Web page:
The prominent and prolific Richard Posner railed against several “stupid” decisions by Roberts, and called the chief justice a “terrible manager” of the federal judiciary. For good measure, Posner said that Scalia’s 2008 gun rights decision District of Columbia v. Heller was “a terrible opinion” and that his support for the right to burn the American flag was “very silly.”
Posner’s remarks, recorded on video, were made in a conversation before a small audience of First Amendment advocates.
There was a yawn, and several hand-held chins resting on the bench. And then there was Justice Ruth Bader Ginsburg’s neckwear. Ginsburg, who wears jabots with her black robe from a collection she has in a closet in her chambers, on Nov. 9—the morning after Donald Trump’s victory—chose the one she wears when she reads a summary of her dissenting opinion from the bench.
Her “dissent” jabot is different in style and color than the more typical all-white neckwear. She did not read anything that morning from the bench.
Aside from the trophy elk head on the wall of Justice Antonin Scalia’s court chambers, little in his office revealed the wicked pen, quick wit and, yes, often modest and charming justice-at-work. And nothing explained his incongruous “best friend” relationship with his polar opposite—the quiet, physically diminutive Justice Ruth Bader Ginsburg.
Whom do Washington’s lawyers want for the open U.S. Supreme Court seat? Whom does the legal community expect to get the nod? In lieu of a nomination more than three weeks after Supreme Court Justice Antonin Scalia’s death, The National Law Journal wanted to hedge the potential of high court candidates.
Justice Ruth Bader Ginsburg’s public statement this summer that she regretted her comments about Donald Trump’s candidacy was extraordinary. When justices and judges voice regret or admit errors it’s usually about the law—think: a previous ruling—and not politics. Although rare, justices and judges do confess in public and in their opinions about mistakes and regrets.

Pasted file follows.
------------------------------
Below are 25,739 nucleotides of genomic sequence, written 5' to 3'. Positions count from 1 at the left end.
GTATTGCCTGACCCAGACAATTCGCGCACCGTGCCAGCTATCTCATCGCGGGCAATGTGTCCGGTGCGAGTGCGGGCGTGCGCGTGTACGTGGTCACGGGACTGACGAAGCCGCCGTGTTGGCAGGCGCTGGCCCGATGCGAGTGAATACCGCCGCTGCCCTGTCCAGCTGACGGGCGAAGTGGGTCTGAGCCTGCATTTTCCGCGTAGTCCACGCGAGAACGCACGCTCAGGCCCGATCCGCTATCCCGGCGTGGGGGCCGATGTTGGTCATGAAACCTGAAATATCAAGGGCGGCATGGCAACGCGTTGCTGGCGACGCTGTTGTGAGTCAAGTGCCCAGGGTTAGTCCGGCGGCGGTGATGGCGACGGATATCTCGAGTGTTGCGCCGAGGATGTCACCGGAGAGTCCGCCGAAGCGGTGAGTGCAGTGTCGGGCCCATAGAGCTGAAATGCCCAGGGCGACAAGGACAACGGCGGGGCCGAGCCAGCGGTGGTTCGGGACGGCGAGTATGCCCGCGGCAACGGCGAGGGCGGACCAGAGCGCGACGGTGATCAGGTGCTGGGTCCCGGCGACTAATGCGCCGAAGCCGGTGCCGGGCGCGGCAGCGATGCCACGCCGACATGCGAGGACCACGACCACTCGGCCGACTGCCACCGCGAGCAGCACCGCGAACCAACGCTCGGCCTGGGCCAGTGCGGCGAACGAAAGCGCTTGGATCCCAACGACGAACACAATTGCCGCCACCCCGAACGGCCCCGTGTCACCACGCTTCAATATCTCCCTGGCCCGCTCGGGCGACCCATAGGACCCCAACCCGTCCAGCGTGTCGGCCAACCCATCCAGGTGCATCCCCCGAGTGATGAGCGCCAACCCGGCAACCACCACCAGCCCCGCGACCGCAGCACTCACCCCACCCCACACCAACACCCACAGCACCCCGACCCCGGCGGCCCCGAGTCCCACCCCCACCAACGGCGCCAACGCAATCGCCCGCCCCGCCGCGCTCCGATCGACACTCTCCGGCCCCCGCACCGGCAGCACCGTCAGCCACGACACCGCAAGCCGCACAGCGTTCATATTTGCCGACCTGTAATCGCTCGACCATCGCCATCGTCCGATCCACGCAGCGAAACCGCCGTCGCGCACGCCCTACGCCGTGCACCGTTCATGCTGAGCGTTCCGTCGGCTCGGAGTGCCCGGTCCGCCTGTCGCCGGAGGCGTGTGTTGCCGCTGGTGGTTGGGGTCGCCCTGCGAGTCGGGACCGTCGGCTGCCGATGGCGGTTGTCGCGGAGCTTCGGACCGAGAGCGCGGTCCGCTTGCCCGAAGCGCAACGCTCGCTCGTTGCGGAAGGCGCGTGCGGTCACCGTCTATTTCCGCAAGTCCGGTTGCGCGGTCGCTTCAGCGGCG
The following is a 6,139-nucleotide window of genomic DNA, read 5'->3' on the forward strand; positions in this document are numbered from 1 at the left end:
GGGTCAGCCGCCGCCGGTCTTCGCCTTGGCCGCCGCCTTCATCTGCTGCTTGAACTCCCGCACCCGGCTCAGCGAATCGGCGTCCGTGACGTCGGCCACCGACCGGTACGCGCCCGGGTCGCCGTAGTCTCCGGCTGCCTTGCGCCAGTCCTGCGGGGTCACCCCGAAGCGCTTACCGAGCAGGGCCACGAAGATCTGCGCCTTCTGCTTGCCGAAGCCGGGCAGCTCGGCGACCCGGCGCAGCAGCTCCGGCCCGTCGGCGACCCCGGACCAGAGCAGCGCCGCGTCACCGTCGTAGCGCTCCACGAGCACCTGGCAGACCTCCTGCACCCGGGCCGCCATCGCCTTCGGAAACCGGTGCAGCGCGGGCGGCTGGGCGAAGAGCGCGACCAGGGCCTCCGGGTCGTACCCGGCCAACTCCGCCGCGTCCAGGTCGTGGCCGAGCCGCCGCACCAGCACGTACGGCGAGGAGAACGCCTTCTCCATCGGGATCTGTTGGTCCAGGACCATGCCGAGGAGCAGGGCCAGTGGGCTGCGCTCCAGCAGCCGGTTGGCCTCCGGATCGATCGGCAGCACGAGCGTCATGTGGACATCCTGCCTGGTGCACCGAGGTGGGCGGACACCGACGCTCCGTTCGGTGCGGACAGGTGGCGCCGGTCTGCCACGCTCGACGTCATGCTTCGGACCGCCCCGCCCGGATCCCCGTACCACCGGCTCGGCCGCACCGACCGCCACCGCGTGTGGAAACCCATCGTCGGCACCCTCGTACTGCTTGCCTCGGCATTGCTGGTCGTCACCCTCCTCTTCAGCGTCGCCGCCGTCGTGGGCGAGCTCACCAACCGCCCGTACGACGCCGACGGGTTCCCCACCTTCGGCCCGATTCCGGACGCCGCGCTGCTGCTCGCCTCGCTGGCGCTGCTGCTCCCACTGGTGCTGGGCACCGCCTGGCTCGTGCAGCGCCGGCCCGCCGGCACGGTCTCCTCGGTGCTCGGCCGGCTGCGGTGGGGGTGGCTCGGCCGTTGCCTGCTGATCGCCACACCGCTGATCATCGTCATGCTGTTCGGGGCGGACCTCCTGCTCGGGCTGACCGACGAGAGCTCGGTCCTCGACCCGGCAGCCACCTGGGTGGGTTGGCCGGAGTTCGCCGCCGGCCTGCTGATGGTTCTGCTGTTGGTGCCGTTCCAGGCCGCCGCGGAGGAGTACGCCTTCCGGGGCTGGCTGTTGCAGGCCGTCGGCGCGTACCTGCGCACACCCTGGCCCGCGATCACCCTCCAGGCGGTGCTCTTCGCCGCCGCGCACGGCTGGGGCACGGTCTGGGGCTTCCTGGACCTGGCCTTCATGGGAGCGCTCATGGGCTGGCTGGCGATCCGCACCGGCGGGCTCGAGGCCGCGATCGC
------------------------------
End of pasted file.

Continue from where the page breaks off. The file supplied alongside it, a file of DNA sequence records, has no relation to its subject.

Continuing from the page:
In a historic gesture, Chief Justice John Roberts Jr. used American Sign Language from the bench to welcome 12 deaf or hard-of-hearing lawyers as new members of the U.S. Supreme Court bar.
So what did U.S. Supreme Court Justice Anthony Kennedy whisper to Chief Justice John Roberts Jr. about Justice Sonia Sotomayor during the Texas abortion-clinic case? And, when you think about it, why are justices whispering to each other on the bench anyway?
In the contest for the hearts and minds of Americans—and, indirectly, of U.S. Supreme Court justices—videos increasingly have become public tools in high-stakes cases.
As startling as then-U.S. Attorney General Eric Holder Jr.’s abandonment of the federal Defense of Marriage Act might have appeared—the U.S. Supreme Court later validated the Obama administration—presidential administrations of both political parties have exercised discretion to decline to defend certain laws. Donald Trump’s Justice Department is next up to balk at the duty to defend.
With President-elect Donald Trump’s transition team announcing nominations to important positions almost daily, speculation within the appellate bar is intensifying about who will be the next U.S. solicitor general, the government’s top lawyer before the U.S. Supreme Court.